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Bruce Johnson
Works at Homebase.io
Lives in Atlanta
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Bruce Johnson

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UML is great...for drawing rough ideas on napkins. Apparently, that's the only way people do use it.
 
People have been building visualization tools for decades (my institution being non-trivially responsible for this). I've mostly never believed in them. Turns out nobody actually uses them.
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+Bruce Johnson yes agree, IMHO the best part is UML class diagram and a bit activity + sequence diagram. 

You are lucky to be able to work in Google's environment with so many passionate, intelligent devs and business analysts. I also don't think that Google people need those UML stuffs. My situation is different. You need to get your projects and products done with many of 9 till 5 people, changing devs and analysts and programming is not the main interest here ;-) So you need to be "creative" to be able to maintain apps (rework, extend, etc.) in such a situation and UML class diagram with generating codes helps a lot to get the job done.
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TIL the term "chocolate fireguard", also known as +Joel Webber's future favorite phrase describing something or other about web browsers.
A very short post on Chocolate Fireguards, which as the name suggests are objects which subvert their own function. The first example is a real fireguard, though not one actually made of chocolate....
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+Daniel Egnor I think it's "an object that is precisely worst at what it's meant to do". Agreed that that color words seemed like a non sequitur.
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Nice job on the presentation today, +Chris Ramsdale!
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You should have thrown in a "not withstanding" for good measure.
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The NSA and IRS can team up to solve their mutual PR problem: the NSA offers to produce all your documentation to the IRS if you're ever audited.

Saves taxpayers lots of time filing their receipts, etc. This is a plan I could get on board with.
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It depresses me to know that there are people who honestly want to receive tax returns with data prepopulated by the IRS and require only a signature to authorize its filing.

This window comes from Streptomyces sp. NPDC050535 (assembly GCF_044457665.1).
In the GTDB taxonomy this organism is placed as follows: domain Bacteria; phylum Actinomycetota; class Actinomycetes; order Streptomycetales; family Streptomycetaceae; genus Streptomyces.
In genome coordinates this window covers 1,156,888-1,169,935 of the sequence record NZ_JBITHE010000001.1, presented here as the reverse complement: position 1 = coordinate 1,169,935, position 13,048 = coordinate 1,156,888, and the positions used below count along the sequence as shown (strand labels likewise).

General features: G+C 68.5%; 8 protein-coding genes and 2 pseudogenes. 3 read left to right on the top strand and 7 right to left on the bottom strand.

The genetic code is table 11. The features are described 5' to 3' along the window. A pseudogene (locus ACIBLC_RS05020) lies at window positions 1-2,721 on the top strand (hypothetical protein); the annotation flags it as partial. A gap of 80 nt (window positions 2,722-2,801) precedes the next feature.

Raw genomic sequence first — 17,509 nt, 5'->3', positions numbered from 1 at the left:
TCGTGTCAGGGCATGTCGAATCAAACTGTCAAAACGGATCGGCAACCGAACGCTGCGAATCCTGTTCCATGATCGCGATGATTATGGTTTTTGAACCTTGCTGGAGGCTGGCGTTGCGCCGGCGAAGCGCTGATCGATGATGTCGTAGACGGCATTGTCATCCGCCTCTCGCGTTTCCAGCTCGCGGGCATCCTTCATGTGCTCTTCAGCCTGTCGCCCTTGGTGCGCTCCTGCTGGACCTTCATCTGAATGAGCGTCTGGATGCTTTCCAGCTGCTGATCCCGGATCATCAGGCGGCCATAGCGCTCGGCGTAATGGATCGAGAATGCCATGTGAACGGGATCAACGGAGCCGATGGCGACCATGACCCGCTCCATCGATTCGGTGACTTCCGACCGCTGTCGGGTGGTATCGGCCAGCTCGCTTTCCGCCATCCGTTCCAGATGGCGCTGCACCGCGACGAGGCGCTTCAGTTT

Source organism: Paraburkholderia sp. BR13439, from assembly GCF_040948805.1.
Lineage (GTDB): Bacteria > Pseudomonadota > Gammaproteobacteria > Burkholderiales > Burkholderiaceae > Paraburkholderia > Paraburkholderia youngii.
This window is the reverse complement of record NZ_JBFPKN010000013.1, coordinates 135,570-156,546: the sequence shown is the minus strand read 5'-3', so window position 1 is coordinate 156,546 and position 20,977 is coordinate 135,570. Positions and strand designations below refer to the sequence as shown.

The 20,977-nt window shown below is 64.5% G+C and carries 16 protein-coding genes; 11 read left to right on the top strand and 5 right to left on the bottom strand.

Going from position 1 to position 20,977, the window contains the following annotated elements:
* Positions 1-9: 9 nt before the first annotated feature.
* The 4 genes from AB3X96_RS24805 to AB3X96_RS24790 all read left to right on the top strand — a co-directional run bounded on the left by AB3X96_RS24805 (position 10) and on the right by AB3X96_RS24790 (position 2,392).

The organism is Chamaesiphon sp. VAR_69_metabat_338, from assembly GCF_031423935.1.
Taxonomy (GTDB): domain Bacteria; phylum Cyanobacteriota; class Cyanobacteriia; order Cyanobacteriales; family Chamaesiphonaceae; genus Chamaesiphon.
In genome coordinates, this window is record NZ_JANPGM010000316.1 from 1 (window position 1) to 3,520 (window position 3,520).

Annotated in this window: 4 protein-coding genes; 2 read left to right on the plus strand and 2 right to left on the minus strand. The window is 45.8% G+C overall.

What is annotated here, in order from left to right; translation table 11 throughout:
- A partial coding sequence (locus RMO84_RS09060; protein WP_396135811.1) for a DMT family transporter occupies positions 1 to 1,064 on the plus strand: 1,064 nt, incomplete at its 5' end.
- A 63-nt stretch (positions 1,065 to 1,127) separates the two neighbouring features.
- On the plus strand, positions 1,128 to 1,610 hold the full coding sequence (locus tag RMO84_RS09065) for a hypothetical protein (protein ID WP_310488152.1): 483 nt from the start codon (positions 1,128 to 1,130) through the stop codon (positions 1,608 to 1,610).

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Just realized Pink Floyd and Metallica are on Spotify. This feels like it should have been a tweet instead.
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A consumer security idea. Instead of baroque password syntax rules and security questions, what if end users could describe a simple algorithm they'd like to use to determine what the password should be at any given moment in time, based on dynamic inputs? For example, I could set my password to be the concatenation of: (1) the current day of the week, (2) the number of months until my anniversary month, (3) my current IP address, and (4) the current temperature at my zip code according to Google. Of course, each end user could pick some combination of static/dynamic inputs that they prefer.

I like this because it's easier to describe and remember such schemes, yet the password changes all the time, greatly increasing the cost of a brute-force crack attempt. 
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Another idea: turn on my web cam momentarily and my password could be sensitive to whether I am currently smiling or frowning. Or whether I am looking at the camera or not. Or what color shirt I'm wearing. So many opportunities to make unguessable, dynamic passwords that are still easy to remember and mentally generate as needed.
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Facts happen, sure, but conscious ignorance is where it's at. Celebrate, as Donald Rumsfeld would say, "known unknowns."

This talk is a bold reiteration to parents and teachers that students internalizing the process of asking and answering questions (vs memorizing facts) is the most important outcome of education. Just say no to drill-and-kill testing.